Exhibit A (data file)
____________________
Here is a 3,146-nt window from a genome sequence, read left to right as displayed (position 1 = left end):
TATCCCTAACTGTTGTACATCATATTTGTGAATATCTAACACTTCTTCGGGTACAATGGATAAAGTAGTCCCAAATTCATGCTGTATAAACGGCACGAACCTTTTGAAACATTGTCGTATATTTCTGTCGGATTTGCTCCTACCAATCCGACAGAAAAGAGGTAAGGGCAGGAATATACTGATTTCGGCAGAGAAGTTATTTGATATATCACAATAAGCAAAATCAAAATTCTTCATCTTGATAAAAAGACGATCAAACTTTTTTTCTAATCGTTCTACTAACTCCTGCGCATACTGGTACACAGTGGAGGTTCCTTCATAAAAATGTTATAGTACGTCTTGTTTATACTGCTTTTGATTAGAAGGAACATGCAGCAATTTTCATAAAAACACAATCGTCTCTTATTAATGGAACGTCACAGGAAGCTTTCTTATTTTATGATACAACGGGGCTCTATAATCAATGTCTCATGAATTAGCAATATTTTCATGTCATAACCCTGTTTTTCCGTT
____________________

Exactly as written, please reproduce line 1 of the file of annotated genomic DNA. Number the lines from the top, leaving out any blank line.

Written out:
Here is a 3,146-nt window from a genome sequence, read left to right as displayed (position 1 = left end):